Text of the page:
, Volume 54, Issue 7, pp 1513-1519
Date: 31 Oct 2008

Regulatory T-Cell Function Is Impaired in Celiac Disease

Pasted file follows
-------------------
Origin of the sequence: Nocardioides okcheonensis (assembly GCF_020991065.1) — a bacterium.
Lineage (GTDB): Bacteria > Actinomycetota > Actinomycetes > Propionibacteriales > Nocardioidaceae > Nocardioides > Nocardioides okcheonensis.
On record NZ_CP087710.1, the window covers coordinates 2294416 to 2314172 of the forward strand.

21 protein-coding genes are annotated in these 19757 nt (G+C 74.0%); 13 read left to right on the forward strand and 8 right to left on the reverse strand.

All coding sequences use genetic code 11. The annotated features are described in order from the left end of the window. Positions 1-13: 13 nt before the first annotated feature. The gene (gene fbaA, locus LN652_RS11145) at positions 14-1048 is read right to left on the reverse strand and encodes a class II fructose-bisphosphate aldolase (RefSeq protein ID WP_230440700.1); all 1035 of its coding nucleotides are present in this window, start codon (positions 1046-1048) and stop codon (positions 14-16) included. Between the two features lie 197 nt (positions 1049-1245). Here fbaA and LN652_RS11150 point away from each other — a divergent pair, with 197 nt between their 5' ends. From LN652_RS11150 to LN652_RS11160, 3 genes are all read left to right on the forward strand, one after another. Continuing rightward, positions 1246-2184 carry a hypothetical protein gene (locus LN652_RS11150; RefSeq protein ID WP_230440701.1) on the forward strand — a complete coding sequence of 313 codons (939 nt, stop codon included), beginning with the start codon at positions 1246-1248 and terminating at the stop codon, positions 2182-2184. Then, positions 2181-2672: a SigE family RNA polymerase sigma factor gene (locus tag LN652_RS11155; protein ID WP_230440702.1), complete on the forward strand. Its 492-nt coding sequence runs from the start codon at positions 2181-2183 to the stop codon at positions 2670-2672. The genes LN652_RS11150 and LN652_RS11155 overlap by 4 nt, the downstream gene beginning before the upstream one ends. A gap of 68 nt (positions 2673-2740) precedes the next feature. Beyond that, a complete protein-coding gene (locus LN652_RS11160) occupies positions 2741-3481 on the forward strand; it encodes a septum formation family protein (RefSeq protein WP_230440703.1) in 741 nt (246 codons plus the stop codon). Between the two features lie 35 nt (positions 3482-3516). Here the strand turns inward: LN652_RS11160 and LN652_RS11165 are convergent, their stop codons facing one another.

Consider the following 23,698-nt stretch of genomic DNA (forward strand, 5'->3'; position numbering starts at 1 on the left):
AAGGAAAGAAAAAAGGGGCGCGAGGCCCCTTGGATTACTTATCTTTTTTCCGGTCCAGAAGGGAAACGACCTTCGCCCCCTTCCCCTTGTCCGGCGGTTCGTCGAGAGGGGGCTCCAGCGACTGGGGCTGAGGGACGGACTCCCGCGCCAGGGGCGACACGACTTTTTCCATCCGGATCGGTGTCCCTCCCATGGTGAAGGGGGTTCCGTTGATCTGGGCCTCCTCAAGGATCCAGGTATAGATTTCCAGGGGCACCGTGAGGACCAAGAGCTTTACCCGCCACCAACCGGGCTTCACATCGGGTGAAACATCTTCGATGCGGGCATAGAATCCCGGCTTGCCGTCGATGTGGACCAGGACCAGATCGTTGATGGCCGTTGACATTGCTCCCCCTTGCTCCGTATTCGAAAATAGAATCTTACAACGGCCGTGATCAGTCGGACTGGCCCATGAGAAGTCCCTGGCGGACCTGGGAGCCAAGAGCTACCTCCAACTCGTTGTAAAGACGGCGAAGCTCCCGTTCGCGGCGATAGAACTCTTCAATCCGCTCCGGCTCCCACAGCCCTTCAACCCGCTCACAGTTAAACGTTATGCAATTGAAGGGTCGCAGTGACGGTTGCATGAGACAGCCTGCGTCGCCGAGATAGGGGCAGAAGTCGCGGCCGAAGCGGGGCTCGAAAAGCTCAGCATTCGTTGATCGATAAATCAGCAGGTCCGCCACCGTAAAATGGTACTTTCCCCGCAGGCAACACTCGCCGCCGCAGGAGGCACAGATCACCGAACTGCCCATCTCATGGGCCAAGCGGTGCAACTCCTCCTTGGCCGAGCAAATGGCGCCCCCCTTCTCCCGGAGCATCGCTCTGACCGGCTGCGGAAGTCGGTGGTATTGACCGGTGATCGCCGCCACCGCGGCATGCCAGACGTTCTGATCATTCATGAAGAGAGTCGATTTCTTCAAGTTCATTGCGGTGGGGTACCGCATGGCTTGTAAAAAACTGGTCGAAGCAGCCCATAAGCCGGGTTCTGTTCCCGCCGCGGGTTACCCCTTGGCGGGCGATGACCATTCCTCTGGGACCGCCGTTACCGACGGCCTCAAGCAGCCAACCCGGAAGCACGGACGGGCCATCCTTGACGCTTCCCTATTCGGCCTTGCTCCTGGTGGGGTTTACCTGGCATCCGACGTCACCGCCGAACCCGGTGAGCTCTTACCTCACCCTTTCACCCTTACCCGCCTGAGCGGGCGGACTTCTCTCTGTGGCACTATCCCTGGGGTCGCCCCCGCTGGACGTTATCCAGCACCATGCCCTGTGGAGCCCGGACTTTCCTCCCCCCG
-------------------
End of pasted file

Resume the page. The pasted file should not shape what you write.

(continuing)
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Celiac disease (CD) is characterized by intolerance to gluten and high risk of developing autoimmune phenomena. Possible defects in immune tolerance could have a role in the pathogenesis of the disease. As regulatory T-cells (Tregs) are the main population involved in maintaining peripheral tolerance, we investigated the number of these cells in celiac patients as compared with healthy donors. Moreover, we analyzed the suppressive function of CD4+CD25+ T-cells from celiac disease patients and controls on autologous responder T-cells (CD4+CD25−). The percentage of CD4+CD25+FOXP3+ cells was not different in celiacs and in healthy controls, and among positive cells the level of expression of the two regulatory markers was comparable. However, the suppressor activity of Tregs was significantly impaired in CD patients. These results suggest that a defect in Tregs function could play a role in the pathogenesis of CD and in CD-associated autoimmunity.